Genome-based analysis of Enterococcus faecium bacteremia associated with recurrent and mixed strain infection.


Raven, KE; Gouliouris, T; Parkhill, J; Peacock, SJ; (2017) Genome-based analysis of Enterococcus faecium bacteremia associated with recurrent and mixed strain infection. Journal of clinical microbiology. ISSN 0095-1137 DOI: https://doi.org/10.1128/JCM.01520-17

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Abstract

Vancomycin-resistant Enterococcus faecium (VREfm) bloodstream infections are associated with high recurrence rates. This study used genome sequencing to accurately distinguish the frequency of relapse and reinfection in patients with recurrent E. faecium bacteremia, and to investigate strain relatedness in patients with apparent VREfm and vancomycin-susceptible E. faecium (VSEfm) mixed infection. A retrospective study was performed at the Cambridge University Hospitals NHS Foundation Trust (CUH) between November 2006 and December 2012. We analyzed the genomes of 44 E. faecium isolated from 21 patients (26 VREfm from 12 patients with recurrent bacteremia, and 18 isolates from 9 patients with putative VREfm/VSEfm mixed infection). Phenotypic antibiotic susceptibility was determined using the Vitek2 instrument. Genomes were compared with those for a further 263 E. faecium associated with bacteremia in patients at CUH over the same time period. Pairwise comparison of core genomes indicated that 10 (71%) episodes of recurrent VREfm bacteremia were due to reinfection with a new strain, with reinfection being more likely with increasing time between the two positive cultures. The majority (78%) of patients with a mixed VREfm and VSEfm infection had unrelated strains. More than half (59%) of study isolates were closely related to another isolate associated with bacteremia from CUH. This included 60% of isolates associated with re-infection, indicating acquisition in the hospital. This study provides the first high-resolution insights into recurrence and mixed infection by E. faecium, and demonstrates that reinfection with a new strain, often acquired from the hospital, is a driver of recurrence.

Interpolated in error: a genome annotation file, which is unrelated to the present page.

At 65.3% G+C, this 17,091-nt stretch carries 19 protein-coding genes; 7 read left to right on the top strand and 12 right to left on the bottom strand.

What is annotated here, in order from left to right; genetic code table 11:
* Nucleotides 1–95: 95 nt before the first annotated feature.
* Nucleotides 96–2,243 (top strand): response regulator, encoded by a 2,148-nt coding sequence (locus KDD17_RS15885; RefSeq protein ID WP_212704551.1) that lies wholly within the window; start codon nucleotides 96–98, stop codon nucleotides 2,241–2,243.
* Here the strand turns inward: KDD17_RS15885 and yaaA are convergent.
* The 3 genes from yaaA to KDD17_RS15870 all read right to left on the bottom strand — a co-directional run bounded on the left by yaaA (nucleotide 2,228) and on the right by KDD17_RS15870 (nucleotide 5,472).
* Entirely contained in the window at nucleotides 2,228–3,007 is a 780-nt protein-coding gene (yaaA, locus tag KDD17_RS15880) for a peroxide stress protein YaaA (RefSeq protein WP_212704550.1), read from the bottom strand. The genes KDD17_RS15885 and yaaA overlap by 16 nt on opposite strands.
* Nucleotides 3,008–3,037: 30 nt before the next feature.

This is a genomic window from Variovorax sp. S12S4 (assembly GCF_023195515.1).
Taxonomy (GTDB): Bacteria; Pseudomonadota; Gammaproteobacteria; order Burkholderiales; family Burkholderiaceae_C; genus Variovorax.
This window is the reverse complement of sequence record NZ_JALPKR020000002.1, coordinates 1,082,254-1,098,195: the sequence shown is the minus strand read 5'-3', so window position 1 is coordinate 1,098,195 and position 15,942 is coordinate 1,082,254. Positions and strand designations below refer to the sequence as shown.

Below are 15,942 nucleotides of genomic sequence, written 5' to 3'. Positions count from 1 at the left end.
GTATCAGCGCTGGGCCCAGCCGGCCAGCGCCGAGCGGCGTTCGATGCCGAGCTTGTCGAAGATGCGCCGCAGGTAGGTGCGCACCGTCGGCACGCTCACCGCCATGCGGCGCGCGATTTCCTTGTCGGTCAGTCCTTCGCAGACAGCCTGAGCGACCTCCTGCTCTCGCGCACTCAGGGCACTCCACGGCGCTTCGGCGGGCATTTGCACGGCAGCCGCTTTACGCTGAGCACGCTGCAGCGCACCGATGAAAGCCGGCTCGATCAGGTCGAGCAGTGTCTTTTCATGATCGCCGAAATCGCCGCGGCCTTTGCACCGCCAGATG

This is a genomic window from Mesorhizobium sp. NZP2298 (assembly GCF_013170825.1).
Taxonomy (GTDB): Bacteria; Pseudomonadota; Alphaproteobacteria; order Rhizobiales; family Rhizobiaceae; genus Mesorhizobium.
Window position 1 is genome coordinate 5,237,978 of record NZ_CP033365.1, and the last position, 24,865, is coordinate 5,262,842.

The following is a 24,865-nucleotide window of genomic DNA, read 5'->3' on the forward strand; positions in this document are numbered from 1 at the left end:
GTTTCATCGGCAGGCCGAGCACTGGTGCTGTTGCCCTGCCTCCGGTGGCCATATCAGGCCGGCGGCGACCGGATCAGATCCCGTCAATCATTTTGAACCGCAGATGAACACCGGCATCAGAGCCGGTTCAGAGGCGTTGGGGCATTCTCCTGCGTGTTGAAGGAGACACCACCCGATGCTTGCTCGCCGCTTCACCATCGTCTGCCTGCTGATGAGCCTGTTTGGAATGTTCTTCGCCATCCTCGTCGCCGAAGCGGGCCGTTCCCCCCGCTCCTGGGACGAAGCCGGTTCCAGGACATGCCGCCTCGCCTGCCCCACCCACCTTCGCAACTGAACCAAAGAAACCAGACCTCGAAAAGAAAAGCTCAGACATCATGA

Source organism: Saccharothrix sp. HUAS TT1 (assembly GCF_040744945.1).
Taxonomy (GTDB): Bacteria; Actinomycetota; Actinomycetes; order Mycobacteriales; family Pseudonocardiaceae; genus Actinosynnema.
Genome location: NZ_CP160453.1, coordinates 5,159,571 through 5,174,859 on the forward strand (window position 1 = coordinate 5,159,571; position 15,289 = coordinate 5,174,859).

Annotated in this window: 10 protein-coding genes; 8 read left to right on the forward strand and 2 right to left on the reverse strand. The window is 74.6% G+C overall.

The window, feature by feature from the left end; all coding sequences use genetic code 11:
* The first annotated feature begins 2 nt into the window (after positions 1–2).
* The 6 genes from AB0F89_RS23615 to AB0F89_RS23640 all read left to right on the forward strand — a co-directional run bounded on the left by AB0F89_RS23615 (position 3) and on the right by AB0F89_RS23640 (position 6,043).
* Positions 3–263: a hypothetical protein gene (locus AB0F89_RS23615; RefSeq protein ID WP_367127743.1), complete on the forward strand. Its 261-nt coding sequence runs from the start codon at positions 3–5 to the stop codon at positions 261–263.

Item Type: Article
Faculty and Department: Faculty of Infectious and Tropical Diseases > Dept of Pathogen Molecular Biology
Research Centre: Antimicrobial Resistance Centre (AMR)
PubMed ID: 29263205
URI: http://researchonline.lshtm.ac.uk/id/eprint/4645977

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